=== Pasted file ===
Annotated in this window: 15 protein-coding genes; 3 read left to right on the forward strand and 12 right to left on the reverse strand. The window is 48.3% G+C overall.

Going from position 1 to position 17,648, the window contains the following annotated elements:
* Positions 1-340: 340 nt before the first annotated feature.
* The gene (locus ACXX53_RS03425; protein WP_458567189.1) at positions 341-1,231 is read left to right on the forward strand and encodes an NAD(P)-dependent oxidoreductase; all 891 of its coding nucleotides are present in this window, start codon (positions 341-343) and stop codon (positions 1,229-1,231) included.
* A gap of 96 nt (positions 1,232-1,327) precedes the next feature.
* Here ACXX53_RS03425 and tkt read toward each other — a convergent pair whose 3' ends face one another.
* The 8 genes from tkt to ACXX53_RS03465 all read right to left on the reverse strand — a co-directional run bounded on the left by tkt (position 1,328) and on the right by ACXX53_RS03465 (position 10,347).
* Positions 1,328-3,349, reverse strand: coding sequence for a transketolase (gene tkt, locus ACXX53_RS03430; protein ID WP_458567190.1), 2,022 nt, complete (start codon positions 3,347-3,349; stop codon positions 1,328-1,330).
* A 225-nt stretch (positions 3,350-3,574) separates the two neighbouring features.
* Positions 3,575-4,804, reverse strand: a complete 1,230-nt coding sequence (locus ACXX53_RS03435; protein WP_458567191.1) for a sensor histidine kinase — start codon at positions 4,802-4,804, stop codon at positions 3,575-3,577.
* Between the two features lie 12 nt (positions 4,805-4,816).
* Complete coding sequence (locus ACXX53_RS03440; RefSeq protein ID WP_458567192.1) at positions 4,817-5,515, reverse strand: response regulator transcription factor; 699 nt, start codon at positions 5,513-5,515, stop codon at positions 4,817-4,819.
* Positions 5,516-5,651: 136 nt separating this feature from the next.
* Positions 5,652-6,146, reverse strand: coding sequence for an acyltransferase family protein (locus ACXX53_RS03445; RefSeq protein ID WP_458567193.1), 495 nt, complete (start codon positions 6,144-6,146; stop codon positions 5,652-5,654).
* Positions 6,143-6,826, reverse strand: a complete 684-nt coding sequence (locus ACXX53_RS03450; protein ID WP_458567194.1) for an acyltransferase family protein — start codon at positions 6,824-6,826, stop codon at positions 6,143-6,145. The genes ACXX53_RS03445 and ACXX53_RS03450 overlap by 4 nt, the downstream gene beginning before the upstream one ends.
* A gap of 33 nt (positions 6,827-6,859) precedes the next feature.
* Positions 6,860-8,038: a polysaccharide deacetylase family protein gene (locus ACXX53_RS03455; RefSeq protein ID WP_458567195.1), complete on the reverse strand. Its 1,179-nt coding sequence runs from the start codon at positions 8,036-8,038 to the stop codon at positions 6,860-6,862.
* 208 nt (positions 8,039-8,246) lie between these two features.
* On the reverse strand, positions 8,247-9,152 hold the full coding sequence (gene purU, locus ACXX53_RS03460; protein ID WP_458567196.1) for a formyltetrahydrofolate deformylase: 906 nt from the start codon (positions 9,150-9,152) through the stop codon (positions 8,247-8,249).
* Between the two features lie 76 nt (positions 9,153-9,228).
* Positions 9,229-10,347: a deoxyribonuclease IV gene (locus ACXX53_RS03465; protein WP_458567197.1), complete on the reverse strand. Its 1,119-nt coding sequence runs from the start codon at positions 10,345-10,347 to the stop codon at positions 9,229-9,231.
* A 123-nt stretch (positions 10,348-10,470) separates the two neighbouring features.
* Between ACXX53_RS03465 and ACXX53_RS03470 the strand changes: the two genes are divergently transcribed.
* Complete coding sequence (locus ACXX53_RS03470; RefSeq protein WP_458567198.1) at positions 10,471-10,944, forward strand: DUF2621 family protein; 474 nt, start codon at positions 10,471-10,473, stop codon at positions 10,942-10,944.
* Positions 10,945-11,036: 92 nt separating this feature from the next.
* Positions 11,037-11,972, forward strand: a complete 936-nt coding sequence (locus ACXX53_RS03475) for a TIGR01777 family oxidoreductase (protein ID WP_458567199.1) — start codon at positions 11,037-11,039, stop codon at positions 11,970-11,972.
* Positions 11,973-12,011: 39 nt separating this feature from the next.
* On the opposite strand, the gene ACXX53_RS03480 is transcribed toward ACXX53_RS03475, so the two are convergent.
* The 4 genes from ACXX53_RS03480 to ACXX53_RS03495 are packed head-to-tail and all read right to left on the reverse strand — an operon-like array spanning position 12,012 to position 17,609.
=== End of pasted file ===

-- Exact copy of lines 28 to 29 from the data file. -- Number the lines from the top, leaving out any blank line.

* On the opposite strand, the gene ACXX53_RS03480 is transcribed toward ACXX53_RS03475, so the two are convergent.
* The 4 genes from ACXX53_RS03480 to ACXX53_RS03495 are packed head-to-tail and all read right to left on the reverse strand — an operon-like array spanning position 12,012 to position 17,609.